Our report focuses on the non-pension asset management business and covers key segments including Collective Investment Schemes, Discretionary & Non-discretionary segregated portfolios, Insurance and Trustees.
The Nigerian Asset Management Industry displays a dominance of bank related asset managers. Two of the top three asset management companies belong to bank holding groups and are estimated to control up to 25% of the assets under management in the industry. Even with the foray of asset management companies operating in the Industry, we expect this to persist in the short to medium term as we do not foresee the smaller operators making large enough strides to reverse this structure.
Nigerian asset managers operate in a moderately competitive environment. However, competition is expected to intensify in the CIS space in the short term with the introduction of new funds – as operators compete for the same finite set of customers. Effective distribution is expected to remain a key competitive tool in this segment and in the overall Industry, as operators seek to attract the critical mass of investors required to operate profitably.
The Industry is also yet to carve a strong niche in the Nigerian financial markets. The vast majority of funds that enter into Nigeria’s financial system do not pass through the Asset Management Industry. A large number of individual and institutional investors invest directly by purchasing securities through stockbrokers and managing their own portfolios. The implication here is that a large number of investors do not see the value addition provided by Industry operators and the benefits of the Industry’s investment products in a diversified portfolio. The Nigerian asset management industry is also plagued by a credibility deficit (as the market is yet to recover from the 2008 economic crisis), weak financial literacy, limited product offerings and a weak operating environment.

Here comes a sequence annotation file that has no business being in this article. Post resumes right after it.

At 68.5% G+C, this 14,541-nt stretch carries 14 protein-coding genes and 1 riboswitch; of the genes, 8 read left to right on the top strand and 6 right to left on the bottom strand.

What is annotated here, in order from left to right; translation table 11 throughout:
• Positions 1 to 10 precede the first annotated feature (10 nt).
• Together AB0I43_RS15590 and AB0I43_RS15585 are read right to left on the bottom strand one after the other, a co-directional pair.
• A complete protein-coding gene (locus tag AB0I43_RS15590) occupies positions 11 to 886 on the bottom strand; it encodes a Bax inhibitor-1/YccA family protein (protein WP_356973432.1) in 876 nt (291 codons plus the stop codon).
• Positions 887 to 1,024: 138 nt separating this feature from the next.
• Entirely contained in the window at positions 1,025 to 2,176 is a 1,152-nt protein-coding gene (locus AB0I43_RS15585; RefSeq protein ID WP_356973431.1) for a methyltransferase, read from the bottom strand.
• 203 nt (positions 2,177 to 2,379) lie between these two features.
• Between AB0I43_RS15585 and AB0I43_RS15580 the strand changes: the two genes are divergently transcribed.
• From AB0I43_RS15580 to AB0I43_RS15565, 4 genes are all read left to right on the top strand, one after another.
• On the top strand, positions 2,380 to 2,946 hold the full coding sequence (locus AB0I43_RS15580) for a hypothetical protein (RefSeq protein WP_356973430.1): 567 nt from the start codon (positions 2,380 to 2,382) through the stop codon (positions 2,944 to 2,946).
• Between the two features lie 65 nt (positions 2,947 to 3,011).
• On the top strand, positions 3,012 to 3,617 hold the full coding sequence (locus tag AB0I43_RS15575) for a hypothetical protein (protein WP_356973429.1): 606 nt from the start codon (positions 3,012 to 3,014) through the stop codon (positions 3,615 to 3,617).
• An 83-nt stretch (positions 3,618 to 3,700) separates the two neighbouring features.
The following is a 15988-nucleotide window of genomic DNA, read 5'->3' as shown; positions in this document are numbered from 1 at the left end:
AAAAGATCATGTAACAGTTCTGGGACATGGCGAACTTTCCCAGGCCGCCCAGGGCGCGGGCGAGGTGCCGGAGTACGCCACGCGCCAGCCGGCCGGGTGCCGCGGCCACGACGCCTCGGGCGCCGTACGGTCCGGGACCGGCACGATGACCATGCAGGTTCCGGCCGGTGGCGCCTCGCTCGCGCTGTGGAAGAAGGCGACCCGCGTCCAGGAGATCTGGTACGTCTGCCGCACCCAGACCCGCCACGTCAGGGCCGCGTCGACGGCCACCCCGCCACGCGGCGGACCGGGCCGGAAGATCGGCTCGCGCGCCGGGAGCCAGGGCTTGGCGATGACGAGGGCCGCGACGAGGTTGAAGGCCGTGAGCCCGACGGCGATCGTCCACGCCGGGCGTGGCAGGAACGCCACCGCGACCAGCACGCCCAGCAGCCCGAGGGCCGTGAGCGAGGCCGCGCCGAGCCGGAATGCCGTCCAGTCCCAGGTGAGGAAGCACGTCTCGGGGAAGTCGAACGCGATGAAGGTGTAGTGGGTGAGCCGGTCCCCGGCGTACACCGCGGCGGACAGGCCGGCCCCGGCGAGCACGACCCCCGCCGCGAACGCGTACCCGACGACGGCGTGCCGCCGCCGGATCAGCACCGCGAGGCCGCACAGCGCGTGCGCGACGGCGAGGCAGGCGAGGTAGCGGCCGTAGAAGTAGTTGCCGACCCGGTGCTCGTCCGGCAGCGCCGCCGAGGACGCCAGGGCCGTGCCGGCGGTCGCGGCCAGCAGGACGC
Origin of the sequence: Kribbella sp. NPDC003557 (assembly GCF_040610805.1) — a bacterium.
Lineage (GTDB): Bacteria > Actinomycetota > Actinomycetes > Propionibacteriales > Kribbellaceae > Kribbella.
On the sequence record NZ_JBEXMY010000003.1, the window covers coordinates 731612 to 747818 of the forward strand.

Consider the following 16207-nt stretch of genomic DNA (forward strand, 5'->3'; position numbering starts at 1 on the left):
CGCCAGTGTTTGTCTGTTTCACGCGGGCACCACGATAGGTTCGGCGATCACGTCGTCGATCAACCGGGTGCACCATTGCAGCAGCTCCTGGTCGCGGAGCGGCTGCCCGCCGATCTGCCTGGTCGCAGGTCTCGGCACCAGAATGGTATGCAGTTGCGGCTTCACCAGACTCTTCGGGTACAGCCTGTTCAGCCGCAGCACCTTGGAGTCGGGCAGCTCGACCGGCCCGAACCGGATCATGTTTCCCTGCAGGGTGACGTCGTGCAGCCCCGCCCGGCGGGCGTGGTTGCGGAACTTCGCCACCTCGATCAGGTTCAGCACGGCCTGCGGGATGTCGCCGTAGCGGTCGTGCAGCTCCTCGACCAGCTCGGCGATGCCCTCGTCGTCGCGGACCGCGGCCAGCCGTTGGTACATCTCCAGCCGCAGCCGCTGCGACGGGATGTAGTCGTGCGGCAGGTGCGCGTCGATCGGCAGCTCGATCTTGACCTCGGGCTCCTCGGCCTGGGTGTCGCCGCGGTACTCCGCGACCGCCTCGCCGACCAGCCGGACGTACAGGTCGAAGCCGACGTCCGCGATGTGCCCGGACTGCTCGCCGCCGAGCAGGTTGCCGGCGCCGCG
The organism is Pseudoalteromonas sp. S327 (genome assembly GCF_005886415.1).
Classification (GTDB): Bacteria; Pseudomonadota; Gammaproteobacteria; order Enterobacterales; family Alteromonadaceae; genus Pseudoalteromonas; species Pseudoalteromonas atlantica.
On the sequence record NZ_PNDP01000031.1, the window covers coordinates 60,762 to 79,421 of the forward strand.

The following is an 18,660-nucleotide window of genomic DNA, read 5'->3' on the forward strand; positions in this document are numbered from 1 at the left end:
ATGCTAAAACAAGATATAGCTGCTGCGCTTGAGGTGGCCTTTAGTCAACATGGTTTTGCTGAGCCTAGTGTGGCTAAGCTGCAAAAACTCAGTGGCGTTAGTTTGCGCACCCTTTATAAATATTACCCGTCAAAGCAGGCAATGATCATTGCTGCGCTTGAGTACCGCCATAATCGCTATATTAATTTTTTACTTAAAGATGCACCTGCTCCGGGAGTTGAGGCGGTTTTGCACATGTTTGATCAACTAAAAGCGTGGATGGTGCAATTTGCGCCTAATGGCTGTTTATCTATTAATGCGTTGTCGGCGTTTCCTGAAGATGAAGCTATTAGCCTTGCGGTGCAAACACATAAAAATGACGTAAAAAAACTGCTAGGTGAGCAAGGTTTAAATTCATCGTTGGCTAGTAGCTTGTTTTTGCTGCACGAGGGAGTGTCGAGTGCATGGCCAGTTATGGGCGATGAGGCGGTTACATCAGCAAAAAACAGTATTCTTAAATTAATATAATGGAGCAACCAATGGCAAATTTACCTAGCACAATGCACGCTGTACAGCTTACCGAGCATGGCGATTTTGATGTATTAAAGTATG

In 2015, the fears of devaluation, slump in oil prices and the slow appointment of cabinet members all culminated in a highly uncertain and speculative operating environment. Although improving, growth in the Industry has been slow relative to the size of the potential market due to a combination of a large informal sector, credibility deficit and the low value attached to professional management of assets. Nonetheless, cumulative AuM of the non-pension asset management industry was estimated to have reached the ₦2 trillion mark as at year end 2015 a 10% growth over the prior year, with a penetration ratio (AuM to GDP ratio) of 2.1%. This is low when compared to other emerging markets such as India and South Africa with asset management penetration of 102% and 133% respectively.
Despite the weakening macroeconomic environment, Nigeria remains an attractive investment destination for foreign investors looking for long term capital projects. A common conception amongst industry operators is that the introduction of clear policy direction with respect to monetary policy and exchange rates will stimulate an influx of foreign direct investments which could initiate a recovery in the markets. We believe the return of foreign portfolio investors will trigger recoveries in the equities market in the short term.
On the fixed income side, we expect that increased borrowings and the implementation of tighter monetary policy tools will result in higher interest rates. Higher interest rates imply that asset managers can earn more from investments in fixed income instruments and attract foreign investors as negative real interest rates are reversed. However, higher interest rates also imply lower liquidity and slower economic growth rates and could lead to a decline in the marginal propensity of domestic participants to invest which could dampen industry growth.